Go for Roach

Go for Roach

Last Updated on February 28, 2022 by Allison Price

In just four steps, you can learn how to roach the horse’s mane.

As a trainer and judge, I have seen roached manes more often in the show pen. You don’t have to compromise your horse’s appearance by having a minimal mane or one that ruffles a section. A roach can look great if done correctly, and on a horse that has a good shape and balance to his neck. A roach is also easier to handle for the rider, as there’s no need to braid or band manes prior to a show. They can also be convenient for recreational riders. You won’t have to fight the hairs of your horse!

Some disciplines might remove the entire hair, including the forelock. However, if you intend to show, make sure you check the rules of your association about what you can and cannot clip. AQHA, for example, requires that the forelock be left alone and that there is a tuft at the withers.

Do not take lightly the task of roaching a horse’s mane. Before you decide to roach your horse’s mane, make sure you carefully consider the options. You might even consult trusted trainers or experts to see if it will work for your horse. It’s easy to decide if your horse is able to rock the roach.

Step 1: Prep. It looks like this sorrel horse has rubbed out some of his mane, and is about to be roached. Start with a dry, clean mane. Make sure to remove all tangles. A dirty or wet mane can dull blades and cause a choppy cut, which is not what you want when trying to achieve a smooth, chiseled appearance.

Go for Roach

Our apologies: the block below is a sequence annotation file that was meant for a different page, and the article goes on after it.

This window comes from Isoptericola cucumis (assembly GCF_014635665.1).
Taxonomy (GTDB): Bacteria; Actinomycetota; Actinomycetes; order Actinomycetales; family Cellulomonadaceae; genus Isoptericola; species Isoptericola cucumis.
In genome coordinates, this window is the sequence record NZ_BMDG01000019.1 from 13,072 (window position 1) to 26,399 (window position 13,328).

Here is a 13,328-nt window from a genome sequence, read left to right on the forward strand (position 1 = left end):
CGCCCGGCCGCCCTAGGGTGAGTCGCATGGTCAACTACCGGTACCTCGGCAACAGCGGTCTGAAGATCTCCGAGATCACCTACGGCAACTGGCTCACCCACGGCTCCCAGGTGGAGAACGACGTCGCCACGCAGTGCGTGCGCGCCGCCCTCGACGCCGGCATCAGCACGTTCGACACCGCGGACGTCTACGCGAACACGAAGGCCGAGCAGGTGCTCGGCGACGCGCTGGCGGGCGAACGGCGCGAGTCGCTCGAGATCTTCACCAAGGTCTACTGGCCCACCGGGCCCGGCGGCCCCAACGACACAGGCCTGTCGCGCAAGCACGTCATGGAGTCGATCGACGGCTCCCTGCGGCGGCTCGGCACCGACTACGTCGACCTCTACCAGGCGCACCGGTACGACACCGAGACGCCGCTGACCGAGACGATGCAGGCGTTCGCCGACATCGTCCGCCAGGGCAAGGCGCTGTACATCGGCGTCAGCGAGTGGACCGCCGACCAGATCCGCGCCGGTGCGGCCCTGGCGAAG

Before you start clipping, make sure to choose the right blade. A #10 blade gives you a clean, crisp shave. High-numbered blades like the #40 can shave too close, which can lead to a shave that is not neat. Lubricate the blades with manufacturer-recommended oil to keep the blades cool and cutting smoothly.

Step 2: Trim the Mane Side. Start at the horse’s withers. Leave a tuft on his head, as per the association rules. Then, clip the neck towards his poll by snipping the hair along his side. To give you more control, hold a 2-inch section taut of hair as you work your neck. To help the clippers get through the mane, pull the hair forward.

Step 3: Clip the opposite side. To clip the opposite side, move to the side of the horse. Work from the withers again, leaving that important tuft of hair up toward his poll. This is a chance to “sculpt” the horse’s mane with a neat, even clip. Be careful not to nick his neck. To ensure that they function properly, move clipped hair out of reach of the clippers.

Step 4: Review the Results. The horse’s well-shaped, balanced neck is highlighted by his roached hair. This neat cut looks professional, tidy, and precise. You may need to touch up your horse’s hair if you have roached his mane due to him not being able grow hair. Horses that grow full manes but are roached for any other reason will require regular touch-ups to maintain a neat and tidy appearance. To allow the hair to grow naturally, clip your hair at least three to four weeks before a show.

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